This past July I had the pleasure of participating in a Centennial College Short International Program (SIP) language and cultural exchange in Salamanca, Spain. Salamanca is located in the community of Castile and Leon, in the north-west region of Spain. I attended Spanish lessons in the morning at Universidad Pontifical de Salamanca, one of the best schools to learn Spanish, and I spent my afternoons and weekends sightseeing. Salamanca is a popular student destination and I met students from Italy, England and the US. The other university in Salamanca, Universidad de Salamanca, celebrated its 800th anniversary. Is there anything in Canada anywhere close to 800 years old?
Spanish lessons consisted of the basics – counting (cero, uno, dos, tres…), eating (yo como…), drinking (tu bebes…), days of the week (lunes, martes, miércoles…), months (Enero, Febrero, Marzo…), and colours (negro, blanco, naranja, roza…). Did you know that there are 27 letters in the Spanish alphabet? The additional letter is between N and O and looks like this – ñ – and is used in words like “niño” and “niña”. Even though our classes were 4 hours a day for 4 weeks, we learned quite a bit in that short time span. Everything from animals to different verbs to family members, we learned it. During our last week was our final exam, graduation and grad party. Graduation Day was absolutely one of my best days in Salamanca.
When I wasn’t learning in the classroom, I was immersing myself in Spanish culture, which is its own education in and of itself. My first week in Salamanca coincided with 4th of July celebrations, and those of us that found our way to Plaza Mayor was fortunate enough to be serenaded by a mariachi band. That weekend I rented a bike, grabbed a map and took off on my own Tour de Salamanca. The city is small and compact with loads of bike trails, so it was very easy to navigate. I rode along a Roman bridge, through Jesuit Parque that had a pond in the middle of the park, filled with swans and ducks. That same week my flatmates and I went to a Flamenco show which was outstanding, and the rest of the audience must have agreed as shouts of “Ole!” and “Guapa!” came from the crowd.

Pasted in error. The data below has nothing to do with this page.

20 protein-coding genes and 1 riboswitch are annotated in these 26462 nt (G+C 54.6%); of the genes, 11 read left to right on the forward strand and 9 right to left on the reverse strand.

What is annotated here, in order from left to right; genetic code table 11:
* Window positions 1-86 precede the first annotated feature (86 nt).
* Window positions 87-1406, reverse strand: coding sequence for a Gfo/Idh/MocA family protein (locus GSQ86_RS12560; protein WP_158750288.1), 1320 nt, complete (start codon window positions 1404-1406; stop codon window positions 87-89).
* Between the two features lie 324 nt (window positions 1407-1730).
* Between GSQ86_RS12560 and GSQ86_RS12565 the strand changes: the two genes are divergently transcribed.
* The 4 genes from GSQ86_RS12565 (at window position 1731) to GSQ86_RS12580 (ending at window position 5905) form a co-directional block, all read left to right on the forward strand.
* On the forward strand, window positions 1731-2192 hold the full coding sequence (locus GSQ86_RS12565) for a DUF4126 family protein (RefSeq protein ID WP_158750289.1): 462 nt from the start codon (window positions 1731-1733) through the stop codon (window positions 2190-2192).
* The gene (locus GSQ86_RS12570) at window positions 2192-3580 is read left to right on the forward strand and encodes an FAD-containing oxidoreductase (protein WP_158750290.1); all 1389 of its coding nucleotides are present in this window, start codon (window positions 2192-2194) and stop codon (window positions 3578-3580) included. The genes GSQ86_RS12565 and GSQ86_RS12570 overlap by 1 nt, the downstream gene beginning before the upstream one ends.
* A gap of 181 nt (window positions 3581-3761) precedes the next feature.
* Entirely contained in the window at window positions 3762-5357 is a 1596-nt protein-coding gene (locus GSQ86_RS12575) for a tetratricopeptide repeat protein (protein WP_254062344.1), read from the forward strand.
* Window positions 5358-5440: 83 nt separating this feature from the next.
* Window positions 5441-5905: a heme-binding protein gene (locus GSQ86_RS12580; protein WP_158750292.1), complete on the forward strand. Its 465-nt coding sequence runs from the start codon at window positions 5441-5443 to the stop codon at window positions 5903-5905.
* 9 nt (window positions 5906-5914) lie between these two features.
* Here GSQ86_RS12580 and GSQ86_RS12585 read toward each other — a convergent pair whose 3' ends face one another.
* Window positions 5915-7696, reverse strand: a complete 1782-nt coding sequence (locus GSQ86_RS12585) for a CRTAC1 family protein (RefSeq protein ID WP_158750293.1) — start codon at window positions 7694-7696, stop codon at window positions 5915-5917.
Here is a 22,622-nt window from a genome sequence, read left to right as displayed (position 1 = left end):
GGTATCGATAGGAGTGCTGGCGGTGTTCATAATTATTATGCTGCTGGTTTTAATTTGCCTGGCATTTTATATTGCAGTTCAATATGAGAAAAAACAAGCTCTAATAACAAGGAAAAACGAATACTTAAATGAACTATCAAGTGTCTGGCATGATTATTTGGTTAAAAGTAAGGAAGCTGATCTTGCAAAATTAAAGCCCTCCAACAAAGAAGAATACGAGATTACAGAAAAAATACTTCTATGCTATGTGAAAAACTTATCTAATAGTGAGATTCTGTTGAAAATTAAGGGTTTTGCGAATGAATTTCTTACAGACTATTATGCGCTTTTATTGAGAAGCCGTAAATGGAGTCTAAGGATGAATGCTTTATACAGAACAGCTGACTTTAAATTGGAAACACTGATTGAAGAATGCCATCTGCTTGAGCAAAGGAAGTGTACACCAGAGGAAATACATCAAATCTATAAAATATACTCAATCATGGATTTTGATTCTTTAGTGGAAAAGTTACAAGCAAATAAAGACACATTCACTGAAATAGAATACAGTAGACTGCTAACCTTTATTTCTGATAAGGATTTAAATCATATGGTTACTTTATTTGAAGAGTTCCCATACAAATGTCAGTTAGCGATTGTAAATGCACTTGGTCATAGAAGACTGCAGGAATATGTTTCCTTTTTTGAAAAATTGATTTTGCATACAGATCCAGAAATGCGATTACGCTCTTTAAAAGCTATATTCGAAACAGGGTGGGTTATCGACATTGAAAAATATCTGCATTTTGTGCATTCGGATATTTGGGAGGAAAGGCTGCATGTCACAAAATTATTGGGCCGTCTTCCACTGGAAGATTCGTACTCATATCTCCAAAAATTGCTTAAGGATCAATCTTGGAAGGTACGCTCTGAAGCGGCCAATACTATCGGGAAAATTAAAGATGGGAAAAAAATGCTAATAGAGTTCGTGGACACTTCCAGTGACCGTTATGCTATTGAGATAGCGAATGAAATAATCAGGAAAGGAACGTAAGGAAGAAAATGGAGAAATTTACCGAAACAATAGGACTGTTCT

Being the adventurous type, I took a bus from Salamanca to Saville one weekend, the capital of Andalusia community. First up was the Real Alcázar, which is Spanish for Royal Palace. The palace is still the primary residence used by the royal family and certain rooms were closed to the public. I have no words to describe just how drop dead beautiful this palace was. Gorgeous doesn’t even come close to describing its stunning beauty. I could’ve spent all day there and still not see everything. Everywhere you looked, there was art to be found, even on the ceiling! The palace is the perfect mixture of Christian and Arabic influences. And if I was gobsmacked by the inside of the palace, I had a shock waiting for me on the outside. Real Alcázar has not one, not two, but three gardens, the next one more beautiful than the last! Up next was Plaza España (Spain Square) which was walking distance from Real Alcázar. Also another piece of stunning architecture, that was relatively quite new compared to Real Alcázar. Plaza España was built in the 1800’s for the Ibero-American Exposition World’s Fair. It is a semi-circular park with a large and beautiful water fountain in the middle and a pond that surrounds it. You can rent rowboats that take you around the pond and under gorgeous bridges. While exploring Plaza España I ran into impromptu Flamenco dancers and singer. I ended my day with tapas and a well-deserved sangria.
My final weekend in Spain was by far, the best of my entire trip! Our school organised weekend trips for my classmates and I so that we could practice our Spanish. On Saturday my classmates and I went to Segovia to see the Roman Aqueduct, Alcázar of Segovia, and Segovia Cathedral, which was absolutely beautiful. Alcázar of Segovia is now used as a war museum and had a very pretty garden in the shape of a maze. After lunch we made our way to Avila, which was only a short bus ride away from Segovia. Avila is famous for its medieval wall, which provides beautiful views of nearby cathedrals and the town. On Sunday, some of my classmates and I went on one of the school-organised weekly beach trips to playa Suances. Suances is a 3.5 hour drive north of Salamanca and it was the best 35 euros I’ve ever spent. The beaches were spectacular, clean and not over-crowed, the ocean wasn’t cold, and the weather was hot, hot, hot!
Living in Spain means adjusting your expectations. It means getting used to small elevators and weird bathrooms. It means getting used to the heat and not expecting AC everywhere you go. And you can throw your diet out the window and forget about having a curfew! Lunch was anywhere between 2 or 3 in the afternoon, then siesta. Sinner was around 9:00pm.
What I’m going to miss about Spain and Salamanca particularly is the manana lifestyle and siestas (seriously). I’m going to miss going to Plaza Mayor after school for frozen yoghurt and people watching. I’m definitely going to miss the food, the beautiful architecture, the gorgeous beaches, and going to bed every night to this view.
If you get a chance to participate in a SIP, I highly recommend it! You won’t regret it!
Ouida Shiers – SIP, Salamanca, Spain